Built For Executives and Entrepreneurs
As a successful executive or executive turned entrepreneur, your life is busy. Between travelling for work, the never-ending conference calls, and all-day meetings you barely have time with your family, let alone to research tax codes or review the changes to your company's benefits. Even if you did have the time, soon you will be busy again and financial planning is put on the back burner. At Summit Financial, LLC, I focus my team's service to provide unique solutions that answer executives' unique needs, and we focus your financial plan so it takes into consideration all of your company plans, stock plans, pensions and more.
I encourage you to review my Executive Planning Brochure and sign up for our Executive Insights Newsletter to learn more.
Executive Wealth Planning provides personal advice on the following:
- Concentrated Stock Strategies
- Pre-IPO or Post-IPO Tax Planning
- Stock option planning
- Restricted Stock Unit (RSU) tax planning
- Deferred Compensation advice
- Group life insurance & group disability
- 401(k) management and advice
- Employee stock purchase plans
With your Executive Wealth Plan and Summit team,
we can help you maximize all of your executive benefits.
Need advice on your company stock plans?
There are a number of ways executives are compensated. Most executives receive some sort of stock incentive plan as part of their compensation. This may be a stock option, restricted stock or the ability to purchase their company stock at a discount. Often times, this compensation makes up a large part of the executive's overall compensation. When it comes to stock-based compensation, there are several considerations to take into account, including income taxes, vesting periods, and the risk of owning large amounts of employer stock.
Fortunately, there are several financial and tax planning opportunities available for executives who receive stock based compensation. Some of these opportunities may include the Section 83-b election for restricted stock, net unrealized appreciation for employer stock in a 401(k), or gifting shares to a donor advised fund for charitable purposes. If you receive stock based compensation, it's imperative to understand all of your financial planning opportunities - after all it's not what you make, but what you keep.
Does your company offer a non-qualified Deferred Compensation Plan?
A non-qualified deferred compensation plan is an arrangement between an employer and a key employee whereby the employer agrees to pay additional compensation for a specified period of time in exchange for the continued service of the employee. When certain tax code requirements are met, this arrangement allows the employer to single out highly compensated employees for the purpose of rewarding them for their contributions to the company, and as an incentive for the employee to stay with the company.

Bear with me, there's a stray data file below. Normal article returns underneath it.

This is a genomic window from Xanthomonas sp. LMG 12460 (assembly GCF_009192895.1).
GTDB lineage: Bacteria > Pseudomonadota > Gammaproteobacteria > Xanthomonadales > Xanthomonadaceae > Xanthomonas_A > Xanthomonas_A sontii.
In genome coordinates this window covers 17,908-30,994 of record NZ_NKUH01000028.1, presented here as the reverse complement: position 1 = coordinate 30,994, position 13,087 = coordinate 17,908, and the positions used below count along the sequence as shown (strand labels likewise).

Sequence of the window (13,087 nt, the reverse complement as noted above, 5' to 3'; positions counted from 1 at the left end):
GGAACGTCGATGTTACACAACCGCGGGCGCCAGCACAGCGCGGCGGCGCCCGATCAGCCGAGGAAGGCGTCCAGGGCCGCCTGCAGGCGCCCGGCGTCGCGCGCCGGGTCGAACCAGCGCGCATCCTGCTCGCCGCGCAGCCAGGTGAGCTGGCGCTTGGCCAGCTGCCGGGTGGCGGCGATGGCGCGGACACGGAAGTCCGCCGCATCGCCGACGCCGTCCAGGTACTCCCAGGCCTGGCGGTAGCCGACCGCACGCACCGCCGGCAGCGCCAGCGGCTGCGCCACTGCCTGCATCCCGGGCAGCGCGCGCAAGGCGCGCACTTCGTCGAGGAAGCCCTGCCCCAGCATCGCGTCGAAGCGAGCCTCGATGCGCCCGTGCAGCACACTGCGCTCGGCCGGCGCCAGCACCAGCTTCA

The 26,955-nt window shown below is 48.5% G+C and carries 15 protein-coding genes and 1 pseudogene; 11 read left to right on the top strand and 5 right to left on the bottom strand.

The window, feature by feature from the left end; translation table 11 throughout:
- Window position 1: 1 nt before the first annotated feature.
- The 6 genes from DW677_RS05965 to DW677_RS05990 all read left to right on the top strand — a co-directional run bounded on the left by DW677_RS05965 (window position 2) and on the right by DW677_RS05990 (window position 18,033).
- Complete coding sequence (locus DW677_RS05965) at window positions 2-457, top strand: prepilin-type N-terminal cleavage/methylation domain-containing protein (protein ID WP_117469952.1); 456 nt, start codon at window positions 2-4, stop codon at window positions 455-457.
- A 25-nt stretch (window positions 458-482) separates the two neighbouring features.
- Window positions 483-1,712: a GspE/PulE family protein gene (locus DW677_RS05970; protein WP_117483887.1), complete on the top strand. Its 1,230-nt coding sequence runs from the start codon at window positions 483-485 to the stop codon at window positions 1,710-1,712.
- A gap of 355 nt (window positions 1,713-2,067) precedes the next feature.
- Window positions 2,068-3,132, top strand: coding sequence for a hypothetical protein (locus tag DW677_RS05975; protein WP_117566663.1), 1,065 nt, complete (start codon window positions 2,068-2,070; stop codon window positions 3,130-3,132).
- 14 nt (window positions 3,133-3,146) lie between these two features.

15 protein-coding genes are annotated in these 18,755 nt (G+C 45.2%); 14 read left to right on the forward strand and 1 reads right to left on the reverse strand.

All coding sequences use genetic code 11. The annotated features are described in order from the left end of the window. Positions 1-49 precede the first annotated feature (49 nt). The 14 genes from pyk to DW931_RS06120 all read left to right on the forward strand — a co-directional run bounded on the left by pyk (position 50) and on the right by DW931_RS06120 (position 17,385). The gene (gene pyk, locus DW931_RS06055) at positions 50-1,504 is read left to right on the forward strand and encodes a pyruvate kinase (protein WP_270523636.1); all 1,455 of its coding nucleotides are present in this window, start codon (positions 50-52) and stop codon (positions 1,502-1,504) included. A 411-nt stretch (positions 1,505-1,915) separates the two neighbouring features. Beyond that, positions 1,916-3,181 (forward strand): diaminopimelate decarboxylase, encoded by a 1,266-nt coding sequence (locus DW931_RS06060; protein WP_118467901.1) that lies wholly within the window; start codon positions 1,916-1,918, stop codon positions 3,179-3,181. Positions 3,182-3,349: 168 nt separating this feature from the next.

The amount of compensation to be deferred is agreed upon by the employer and the employee. The plan can be funded or unfunded. If it is funded the employee must be at risk to forfeit his rights to the compensation or else it will be currently taxable. An unfunded plans allows for the taxation of compensation to be deferred until it is actually received.
Many plans are informally funded through the use of life insurance which is owned by the employer on the life of the employee. The accumulated cash value funds the plan and is distributed as compensation over a specified period of time. The death benefit is available to compensate the family of the employee if death occurs prior to distribution. The employer may also use the death benefit proceeds to offset the cost of funding the plan. The distributions are taxable to the employee when they are received and the employer receives a tax deduction as the benefits are paid. Non-qualified deferred compensation plans may funded, unfunded, or informally funded with the use of life insurance.
What is an Executive Bonus Plan?
Another way an employer can reward selected key employees is through an Executive Bonus Plan (IRC Sec. 162) wherein the employer bonuses the premium for a life insurance policy owned by the employee. The policy, including the cash values, belongs to the employee who can maintain the coverage on his own if he were to leave the employer.
The bonus which equals the amount of the net premium payment is considered to be additional compensation to the employee and is taxed currently. In some cases, an employer will bonus an extra amount to offset the employees tax on the premium. The bonuses are tax deductible to the employer.
Executive compensation plans such as non-qualified deferred compensation and executive bonus plans involve legal, tax and insurance issues. The guidance of a qualified tax or financial professional is strongly recommended.